Balai-Balai #1

Home in Sumba is excited to receive articles and reflections from the many people who have studied and worked in Sumba.

This first article in the series is by Dr. Elvira Rothe who now lives and works in Munich she writes regularly on Sumba and is currently reseraching 'Ethical standards in business'


Ritual Speech on the Island of Sumba

by Dr. Elvira Rothe

The first time I arrived in Sumba in 1995 I had the privilege to attend the beginning of the great Marapu feast in Tarung-Waitabar/West Sumba: 'Wulla poddu', bulan pahit, bitter month. The traditional village of Tarung still boasts 33 houses around the centre place where the feast of 'Wulla Poddu' is celebrated.

Fascinated by the night-long speeches that were held by heart through the mouth of the 'rato', the spiritual leader of the community, and answered by the members of the lineages from Tarung and Waitabar I tried to understand more about ritual speech.

The exemplary centre of ritual speech is the place in the middle of the village, 'natara', with the centre stone like the navel of the community in its middle. Around the place stand the megalithic tombs, dolmens for the ancestors, surrounded by the big family houses.

Celebrating a feast in this secluded and sacred location the participants feel the unifying ring of dolmens and houses around them: they all belong together learning and remembering their tradition. All of the lineage members, 'matu mata, tenga wiwi', all eyes and lips, should be present to show their respect for their common traditional values. They all listen to the voice of the 'ratos' and agree correspondingly "Yawaoh!". Only then is it possible to deliver a speech which is 'full', that is valid to reach the ancestors.

The 'ratos' or 'kabani-bani'1 are 'men of anger'2, anger in this context meaning not so much emotion but the expression of authority and interactive strategy both of which are exemplary for social order. The 'kabani-bani' are men of high social standing whose power in respect to spiritual leadership and interpretation of traditional values is not questioned. They are the intermediaries between the ancestors and the living. They know the words of the ancestors, li'i marapu, in the form of thousands of parallel-bound verses by heart and throw them rapidly, loud, with enthusiasm into the crowd of silent listeners – "…perhaps not unlike rap music in the US…"3

The loud, angry-enthusiastic shouting reaches the listener's body and mind, thus installing a communication and also markedly pointing out the distance in this communication between men and ancestors, or between two different parties, e. g. in marriage negotiations. There are no questions or the lifting of the voice at the end of a sentence as if one would like to ask a question. Ritual speech is a monologue, authoritarian as the words of the ancestors must be, forcing the listeners into silence.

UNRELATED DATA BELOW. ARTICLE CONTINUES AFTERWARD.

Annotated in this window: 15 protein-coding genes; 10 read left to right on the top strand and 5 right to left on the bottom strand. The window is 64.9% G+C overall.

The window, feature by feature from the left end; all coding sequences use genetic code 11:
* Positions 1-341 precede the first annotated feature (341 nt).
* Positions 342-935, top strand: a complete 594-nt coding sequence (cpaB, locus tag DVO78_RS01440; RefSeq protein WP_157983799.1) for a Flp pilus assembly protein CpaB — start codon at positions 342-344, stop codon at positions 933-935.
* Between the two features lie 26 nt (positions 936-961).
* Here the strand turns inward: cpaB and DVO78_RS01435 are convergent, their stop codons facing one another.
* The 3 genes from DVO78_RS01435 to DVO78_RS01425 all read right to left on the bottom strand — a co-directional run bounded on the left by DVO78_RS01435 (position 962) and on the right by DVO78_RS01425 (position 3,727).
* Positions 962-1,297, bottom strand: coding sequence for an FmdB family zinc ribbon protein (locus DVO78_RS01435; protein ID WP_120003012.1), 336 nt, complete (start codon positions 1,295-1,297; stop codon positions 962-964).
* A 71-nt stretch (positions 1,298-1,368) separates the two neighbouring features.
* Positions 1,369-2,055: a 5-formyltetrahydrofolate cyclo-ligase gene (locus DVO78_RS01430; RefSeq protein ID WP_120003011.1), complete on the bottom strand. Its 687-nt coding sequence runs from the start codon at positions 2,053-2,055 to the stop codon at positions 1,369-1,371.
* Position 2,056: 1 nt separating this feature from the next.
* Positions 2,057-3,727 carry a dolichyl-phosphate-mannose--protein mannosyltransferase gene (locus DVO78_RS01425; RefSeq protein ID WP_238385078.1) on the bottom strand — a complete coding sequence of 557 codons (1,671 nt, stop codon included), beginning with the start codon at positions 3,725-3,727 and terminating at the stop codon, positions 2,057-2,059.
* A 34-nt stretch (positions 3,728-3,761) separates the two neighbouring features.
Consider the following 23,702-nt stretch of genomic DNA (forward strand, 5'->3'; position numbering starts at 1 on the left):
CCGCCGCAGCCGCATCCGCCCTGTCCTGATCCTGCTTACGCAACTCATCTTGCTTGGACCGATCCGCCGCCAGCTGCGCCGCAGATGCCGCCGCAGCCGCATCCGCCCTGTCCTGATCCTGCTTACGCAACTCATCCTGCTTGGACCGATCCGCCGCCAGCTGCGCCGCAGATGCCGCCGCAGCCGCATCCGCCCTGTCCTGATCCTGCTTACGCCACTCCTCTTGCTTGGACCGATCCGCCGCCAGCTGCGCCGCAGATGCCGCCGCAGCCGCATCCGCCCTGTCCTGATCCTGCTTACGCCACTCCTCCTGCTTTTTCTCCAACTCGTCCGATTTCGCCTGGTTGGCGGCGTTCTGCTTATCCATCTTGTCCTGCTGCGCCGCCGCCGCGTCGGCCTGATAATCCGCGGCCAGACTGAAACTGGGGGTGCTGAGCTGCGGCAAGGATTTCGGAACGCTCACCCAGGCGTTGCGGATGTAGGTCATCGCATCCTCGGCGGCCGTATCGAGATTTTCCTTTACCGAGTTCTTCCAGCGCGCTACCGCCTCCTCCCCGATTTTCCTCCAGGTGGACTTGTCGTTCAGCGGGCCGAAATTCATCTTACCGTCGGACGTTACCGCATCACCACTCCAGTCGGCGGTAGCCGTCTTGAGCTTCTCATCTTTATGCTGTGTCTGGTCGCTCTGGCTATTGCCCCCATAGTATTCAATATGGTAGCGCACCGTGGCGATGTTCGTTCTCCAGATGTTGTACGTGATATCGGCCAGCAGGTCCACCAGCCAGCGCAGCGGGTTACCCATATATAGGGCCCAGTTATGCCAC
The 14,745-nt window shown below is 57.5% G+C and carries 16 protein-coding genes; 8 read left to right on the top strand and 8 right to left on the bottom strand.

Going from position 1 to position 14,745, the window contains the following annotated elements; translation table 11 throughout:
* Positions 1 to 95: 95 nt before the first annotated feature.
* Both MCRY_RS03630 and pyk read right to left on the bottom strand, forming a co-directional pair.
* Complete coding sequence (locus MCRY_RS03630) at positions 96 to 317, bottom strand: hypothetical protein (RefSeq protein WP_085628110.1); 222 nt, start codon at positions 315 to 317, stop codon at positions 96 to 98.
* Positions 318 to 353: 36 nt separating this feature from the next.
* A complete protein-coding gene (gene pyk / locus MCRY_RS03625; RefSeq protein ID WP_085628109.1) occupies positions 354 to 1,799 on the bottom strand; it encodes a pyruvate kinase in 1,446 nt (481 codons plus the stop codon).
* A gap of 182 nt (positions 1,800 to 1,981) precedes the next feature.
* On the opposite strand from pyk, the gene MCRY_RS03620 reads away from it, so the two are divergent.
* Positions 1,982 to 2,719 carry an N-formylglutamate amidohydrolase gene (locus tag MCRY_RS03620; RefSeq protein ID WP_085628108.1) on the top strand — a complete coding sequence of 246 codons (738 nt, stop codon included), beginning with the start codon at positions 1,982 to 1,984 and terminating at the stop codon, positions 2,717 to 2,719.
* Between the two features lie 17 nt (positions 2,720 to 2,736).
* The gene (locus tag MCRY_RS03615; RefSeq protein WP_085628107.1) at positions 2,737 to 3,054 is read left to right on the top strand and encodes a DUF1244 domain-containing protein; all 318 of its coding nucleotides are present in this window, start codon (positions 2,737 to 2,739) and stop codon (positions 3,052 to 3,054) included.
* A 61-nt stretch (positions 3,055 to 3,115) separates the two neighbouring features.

All the important and convincing leaders in history were 'kabani-bani', never slaves or unfree people, 'milla ata'. They have never been paid. Their reward for engaging in ritual feasts consists of symbolic presents: agreement and respect by the community.

People still call their country before the arrival of the Dutch (1866) 'tana mema', the real, true land, and afterwards 'tana jawa', the foreign land. This division signifies the important changes which took place after the arrival of the first Dutch administrator, Mr. Roos. The island of Sumba was divided into secular districts. This 'onderafdeeling' was meant to improve the grip on the wild Sumbanese headhunters. The traditional village, 'kampung adat', situated on a hilltop and surrounded by fences, had been prepared to be defended against attacks of hostile invaders. To enhance the feeling of security and to make administration easier, the Dutch encouraged the building of new villages along the road, so called 'garden villages'. This action also meant that the sacred centres of the villages no longer had the same importance as centres of the community life that their ancestor-founders had planned. So the slow disappearance of local importance entailed the fading of the power the 'kabani-bani' had had. The ratos' today are spiritual leaders who enjoy respect, but no longer the holistic leadership of former days.